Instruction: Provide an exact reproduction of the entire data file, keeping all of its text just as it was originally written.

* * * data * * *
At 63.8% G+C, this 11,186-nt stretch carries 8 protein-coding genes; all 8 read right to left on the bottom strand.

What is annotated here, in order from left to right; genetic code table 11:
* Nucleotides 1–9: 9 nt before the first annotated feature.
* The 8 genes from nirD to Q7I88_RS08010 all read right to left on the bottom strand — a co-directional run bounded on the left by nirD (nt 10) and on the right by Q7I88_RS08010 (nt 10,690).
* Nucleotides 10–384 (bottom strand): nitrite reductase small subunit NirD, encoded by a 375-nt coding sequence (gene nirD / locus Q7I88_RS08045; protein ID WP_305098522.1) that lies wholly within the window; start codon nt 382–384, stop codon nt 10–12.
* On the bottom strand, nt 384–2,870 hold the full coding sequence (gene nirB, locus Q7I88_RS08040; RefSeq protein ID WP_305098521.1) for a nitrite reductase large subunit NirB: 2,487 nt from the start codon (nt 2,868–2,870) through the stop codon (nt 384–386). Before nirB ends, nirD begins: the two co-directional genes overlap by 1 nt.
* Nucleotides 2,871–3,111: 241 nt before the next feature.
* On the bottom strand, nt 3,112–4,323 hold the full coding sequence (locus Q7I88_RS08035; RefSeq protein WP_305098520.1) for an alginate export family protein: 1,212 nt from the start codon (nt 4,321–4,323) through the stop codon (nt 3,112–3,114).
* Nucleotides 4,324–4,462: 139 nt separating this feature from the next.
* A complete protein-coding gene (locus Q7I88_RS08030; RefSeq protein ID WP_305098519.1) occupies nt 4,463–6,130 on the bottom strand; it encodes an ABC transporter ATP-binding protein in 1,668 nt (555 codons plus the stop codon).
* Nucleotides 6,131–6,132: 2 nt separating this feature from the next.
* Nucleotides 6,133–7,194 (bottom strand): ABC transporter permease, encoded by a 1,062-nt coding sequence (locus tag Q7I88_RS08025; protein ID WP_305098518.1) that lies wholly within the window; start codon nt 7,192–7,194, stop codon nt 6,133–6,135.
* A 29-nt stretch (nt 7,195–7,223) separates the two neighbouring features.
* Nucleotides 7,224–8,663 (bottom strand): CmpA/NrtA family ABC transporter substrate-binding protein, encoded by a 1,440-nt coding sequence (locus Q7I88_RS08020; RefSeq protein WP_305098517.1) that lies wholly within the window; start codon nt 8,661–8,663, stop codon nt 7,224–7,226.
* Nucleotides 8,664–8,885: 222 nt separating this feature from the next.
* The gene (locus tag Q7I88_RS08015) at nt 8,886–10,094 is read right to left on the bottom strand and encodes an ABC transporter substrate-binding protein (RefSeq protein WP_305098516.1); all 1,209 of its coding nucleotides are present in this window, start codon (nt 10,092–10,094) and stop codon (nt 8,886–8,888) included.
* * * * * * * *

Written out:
At 63.8% G+C, this 11,186-nt stretch carries 8 protein-coding genes; all 8 read right to left on the bottom strand.

What is annotated here, in order from left to right; genetic code table 11:
* Nucleotides 1–9: 9 nt before the first annotated feature.
* The 8 genes from nirD to Q7I88_RS08010 all read right to left on the bottom strand — a co-directional run bounded on the left by nirD (nt 10) and on the right by Q7I88_RS08010 (nt 10,690).
* Nucleotides 10–384 (bottom strand): nitrite reductase small subunit NirD, encoded by a 375-nt coding sequence (gene nirD / locus Q7I88_RS08045; protein ID WP_305098522.1) that lies wholly within the window; start codon nt 382–384, stop codon nt 10–12.
* On the bottom strand, nt 384–2,870 hold the full coding sequence (gene nirB, locus Q7I88_RS08040; RefSeq protein ID WP_305098521.1) for a nitrite reductase large subunit NirB: 2,487 nt from the start codon (nt 2,868–2,870) through the stop codon (nt 384–386). Before nirB ends, nirD begins: the two co-directional genes overlap by 1 nt.
* Nucleotides 2,871–3,111: 241 nt before the next feature.
* On the bottom strand, nt 3,112–4,323 hold the full coding sequence (locus Q7I88_RS08035; RefSeq protein WP_305098520.1) for an alginate export family protein: 1,212 nt from the start codon (nt 4,321–4,323) through the stop codon (nt 3,112–3,114).
* Nucleotides 4,324–4,462: 139 nt separating this feature from the next.
* A complete protein-coding gene (locus Q7I88_RS08030; RefSeq protein ID WP_305098519.1) occupies nt 4,463–6,130 on the bottom strand; it encodes an ABC transporter ATP-binding protein in 1,668 nt (555 codons plus the stop codon).
* Nucleotides 6,131–6,132: 2 nt separating this feature from the next.
* Nucleotides 6,133–7,194 (bottom strand): ABC transporter permease, encoded by a 1,062-nt coding sequence (locus tag Q7I88_RS08025; protein ID WP_305098518.1) that lies wholly within the window; start codon nt 7,192–7,194, stop codon nt 6,133–6,135.
* A 29-nt stretch (nt 7,195–7,223) separates the two neighbouring features.
* Nucleotides 7,224–8,663 (bottom strand): CmpA/NrtA family ABC transporter substrate-binding protein, encoded by a 1,440-nt coding sequence (locus Q7I88_RS08020; RefSeq protein WP_305098517.1) that lies wholly within the window; start codon nt 8,661–8,663, stop codon nt 7,224–7,226.
* Nucleotides 8,664–8,885: 222 nt separating this feature from the next.
* The gene (locus tag Q7I88_RS08015) at nt 8,886–10,094 is read right to left on the bottom strand and encodes an ABC transporter substrate-binding protein (RefSeq protein WP_305098516.1); all 1,209 of its coding nucleotides are present in this window, start codon (nt 10,092–10,094) and stop codon (nt 8,886–8,888) included.